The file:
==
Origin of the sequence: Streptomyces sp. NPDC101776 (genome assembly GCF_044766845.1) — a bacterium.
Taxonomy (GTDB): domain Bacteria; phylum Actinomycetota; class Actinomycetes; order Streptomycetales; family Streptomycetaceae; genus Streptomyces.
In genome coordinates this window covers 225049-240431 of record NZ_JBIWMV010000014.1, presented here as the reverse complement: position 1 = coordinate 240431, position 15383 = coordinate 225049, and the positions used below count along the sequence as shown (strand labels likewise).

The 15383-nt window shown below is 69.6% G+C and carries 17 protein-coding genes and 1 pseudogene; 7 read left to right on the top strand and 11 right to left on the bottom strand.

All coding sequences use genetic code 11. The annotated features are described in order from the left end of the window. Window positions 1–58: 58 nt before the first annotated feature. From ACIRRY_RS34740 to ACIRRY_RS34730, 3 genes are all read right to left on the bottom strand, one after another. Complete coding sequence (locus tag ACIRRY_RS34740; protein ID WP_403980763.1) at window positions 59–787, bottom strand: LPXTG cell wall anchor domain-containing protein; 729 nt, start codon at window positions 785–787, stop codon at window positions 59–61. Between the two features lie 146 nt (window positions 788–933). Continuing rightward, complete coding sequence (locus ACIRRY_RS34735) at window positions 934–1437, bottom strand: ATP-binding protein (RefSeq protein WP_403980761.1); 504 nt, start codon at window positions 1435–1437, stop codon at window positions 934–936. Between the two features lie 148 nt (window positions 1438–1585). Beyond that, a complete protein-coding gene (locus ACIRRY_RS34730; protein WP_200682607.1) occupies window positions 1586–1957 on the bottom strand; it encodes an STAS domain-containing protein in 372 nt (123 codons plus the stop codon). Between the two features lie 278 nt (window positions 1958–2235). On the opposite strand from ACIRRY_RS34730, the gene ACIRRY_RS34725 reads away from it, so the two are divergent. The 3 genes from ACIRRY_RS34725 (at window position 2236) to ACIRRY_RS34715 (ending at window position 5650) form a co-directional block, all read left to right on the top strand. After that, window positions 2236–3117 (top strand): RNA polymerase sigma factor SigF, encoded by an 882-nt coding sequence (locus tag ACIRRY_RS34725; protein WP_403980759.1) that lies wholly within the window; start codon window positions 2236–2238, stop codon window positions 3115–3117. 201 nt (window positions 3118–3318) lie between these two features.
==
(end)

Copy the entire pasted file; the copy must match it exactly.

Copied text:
Origin of the sequence: Streptomyces sp. NPDC101776 (genome assembly GCF_044766845.1) — a bacterium.
Taxonomy (GTDB): domain Bacteria; phylum Actinomycetota; class Actinomycetes; order Streptomycetales; family Streptomycetaceae; genus Streptomyces.
In genome coordinates this window covers 225049-240431 of record NZ_JBIWMV010000014.1, presented here as the reverse complement: position 1 = coordinate 240431, position 15383 = coordinate 225049, and the positions used below count along the sequence as shown (strand labels likewise).

The 15383-nt window shown below is 69.6% G+C and carries 17 protein-coding genes and 1 pseudogene; 7 read left to right on the top strand and 11 right to left on the bottom strand.

All coding sequences use genetic code 11. The annotated features are described in order from the left end of the window. Window positions 1–58: 58 nt before the first annotated feature. From ACIRRY_RS34740 to ACIRRY_RS34730, 3 genes are all read right to left on the bottom strand, one after another. Complete coding sequence (locus tag ACIRRY_RS34740; protein ID WP_403980763.1) at window positions 59–787, bottom strand: LPXTG cell wall anchor domain-containing protein; 729 nt, start codon at window positions 785–787, stop codon at window positions 59–61. Between the two features lie 146 nt (window positions 788–933). Continuing rightward, complete coding sequence (locus ACIRRY_RS34735) at window positions 934–1437, bottom strand: ATP-binding protein (RefSeq protein WP_403980761.1); 504 nt, start codon at window positions 1435–1437, stop codon at window positions 934–936. Between the two features lie 148 nt (window positions 1438–1585). Beyond that, a complete protein-coding gene (locus ACIRRY_RS34730; protein WP_200682607.1) occupies window positions 1586–1957 on the bottom strand; it encodes an STAS domain-containing protein in 372 nt (123 codons plus the stop codon). Between the two features lie 278 nt (window positions 1958–2235). On the opposite strand from ACIRRY_RS34730, the gene ACIRRY_RS34725 reads away from it, so the two are divergent. The 3 genes from ACIRRY_RS34725 (at window position 2236) to ACIRRY_RS34715 (ending at window position 5650) form a co-directional block, all read left to right on the top strand. After that, window positions 2236–3117 (top strand): RNA polymerase sigma factor SigF, encoded by an 882-nt coding sequence (locus tag ACIRRY_RS34725; protein WP_403980759.1) that lies wholly within the window; start codon window positions 2236–2238, stop codon window positions 3115–3117. 201 nt (window positions 3118–3318) lie between these two features.